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Is your child securely attached? Part 1



“If you want your child to love you, play with them”

Margot Sunderland


This week is Children’s Mental Health Week. The world can be a daunting place for young people. As parents we are there to share our children’s worries, answer their questions and catch them when they fall.

This work starts from day one.

That first bond you make with your child parenting researchers call Attachment, and you are working towards that attachment being secure. Attachment is the very special bond children develop with their primary carer. It is important because it is the basis for good lifelong mental health.

The origins of Attachment Theory are from the 1930’s. A psychiatrist, John Bowlby, working with emotionally disturbed children took a look at their relationships with their Mum and drew some conclusions. Children experience intense distress when removed from their Mums (remember this was the 1930s child rearing was all about Mums). Bowlby’s research noticed a link between children with prolonged periods of separation from their Mum and children who suffered later emotional disturbance.*

Roll forward nearly 100 years and Attachment Theory is still a key way of understanding our mental well-being.

We spoke with Dr. Margot Sunderland, Director of Education and Training at The Centre for Child Mental health about what attachment play is and most importantly what Dad’s can do to make sure children have good attachment.

What is attachment?

Attachment is being consistently emotionally responsive to children which means meeting them in pain and in joy. It isn’t just about soothing distress, but also about social play and Dads are as important as Mums in all of that. Dads are often far better at rough and tumble play than Mums and we know rough and tumble play, attachment play is absolutely key


So why should I worry about good attachment?

Attachment triggers a brain fertiliser, Brain-derived neurotrophic factor which triggers new brain growth. It has an amazing powerful impact on the brain but also on well-being as it triggers two neuro chemicals, oxcytocin and opioids which are anti-aggression and anti-anxiety chemicals. Really setting up a foundation for well-being and good mental health. Securely attached children have resilience and unless you get that from an emotionally available adult you will not be resilient. There is no such thing as a resilience gene, resilience comes from relationships and yes it is a wonderful feeling to feel connected to another human being who you know loves you because that is it, that’s what life is, without that my goodness you are heading for mental health issues.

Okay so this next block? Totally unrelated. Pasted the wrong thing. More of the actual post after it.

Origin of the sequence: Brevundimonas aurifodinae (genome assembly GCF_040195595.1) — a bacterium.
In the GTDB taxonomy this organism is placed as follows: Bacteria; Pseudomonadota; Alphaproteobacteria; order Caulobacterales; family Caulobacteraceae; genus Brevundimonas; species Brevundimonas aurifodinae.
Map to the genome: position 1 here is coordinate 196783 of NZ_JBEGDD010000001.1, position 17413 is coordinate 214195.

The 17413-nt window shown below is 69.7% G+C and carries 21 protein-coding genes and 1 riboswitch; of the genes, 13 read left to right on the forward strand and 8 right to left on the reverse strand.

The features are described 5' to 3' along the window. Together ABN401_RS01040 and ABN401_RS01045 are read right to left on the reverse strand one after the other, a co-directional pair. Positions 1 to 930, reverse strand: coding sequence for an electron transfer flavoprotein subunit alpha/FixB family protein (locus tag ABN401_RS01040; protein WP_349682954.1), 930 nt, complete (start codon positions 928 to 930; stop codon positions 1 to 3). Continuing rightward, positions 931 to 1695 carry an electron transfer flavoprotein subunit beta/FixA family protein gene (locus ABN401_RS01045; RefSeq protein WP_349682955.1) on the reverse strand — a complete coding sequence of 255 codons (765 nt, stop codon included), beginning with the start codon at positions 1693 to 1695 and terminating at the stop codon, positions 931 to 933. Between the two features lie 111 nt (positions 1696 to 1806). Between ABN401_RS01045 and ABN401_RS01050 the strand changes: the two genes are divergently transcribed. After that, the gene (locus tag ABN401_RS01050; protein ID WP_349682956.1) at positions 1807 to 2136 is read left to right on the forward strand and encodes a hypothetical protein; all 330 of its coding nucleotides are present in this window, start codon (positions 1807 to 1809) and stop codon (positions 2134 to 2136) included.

But what if I have to be back at work 70 hours a week after the baby is born, what role can I play?

The important thing is that you have some continuity, we call it the acoustic presence of the parent. So if Dad has to do 70 hours then he puts his voice on a ‘dictaphone’ and Mum plays that to the baby, Dad saying “Hello baby… I’m still thinking about you and I’d love to play with you…” The acoustic presence of the Dad is nearly as powerful as being physically there. That will help them feel not abandoned by Daddy, obviously it relies on Mum playing it several times a day. The baby feels that they are held in mind. So when Daddy goes to work ‘I’ don’t drop out of his mind. ‘I’m’ being remembered. With infants leave a little present under a plate that can be found at lunchtime anything that will counter act the feeling of abandonment the feeling that you don’t care.

If I have to go back to work after two weeks will my baby miss me?

At two weeks, no. The attachment system proper kicks in around three months. That’s when you will see more separation distress and stranger anxiety. At two weeks anyone can just pick up any baby and the baby is fine, I’m not with my Mum, someone else is holding me, that is alright. That attachment grows over time. As soon as stranger anxiety kicks in when infants realise they have mobility it gets scary for them. Mummy or Daddy are the secure base. This happens around three months and it kicks in in a big way when the infant just wants to cling to one person.

What about if I am not resident? If I have had no or very limited contact with my child?

It is never too late even if there is a bad start, going back to my definition, if you meet the child in pain and in joy and Dad does lots and lots of attachment play the child will start to form a bond. Where a mother isn’t blocking, where she will support and realises that contact with Dad is important then like with the idea of the taped voice it is just this thing of being held in mind. Like sending a card every week. It is showing them that they are in your mind. A child will feel he doesn’t love me, he’s gone, they’ll make their own narrative and you can’t go into a narrative ‘he doesn’t care about me’ if you are getting cards every week or a voice message

In Is your child securely attached? Part 2 Margot Sunderland will talk about the importance of attachment play, how to do it and what not to do.

About Dr.Margot Sunderland

Dr Margot Sunderland, award-winning child psychologist and author of best-selling book What Every Parent Needs to Know, has released her latest DVD – Communication Skills and Attachment Play: The First Five Years – which aims to equip early years professionals, teachers and parents with a multitude of tools, skills and practical ideas to support children’s learning, brain development and emotional wellbeing. The video-based learning resource will support secure attachment and enrich relationships through its beautiful footage of adult-infant interaction, all backed by the latest neuroscience research.

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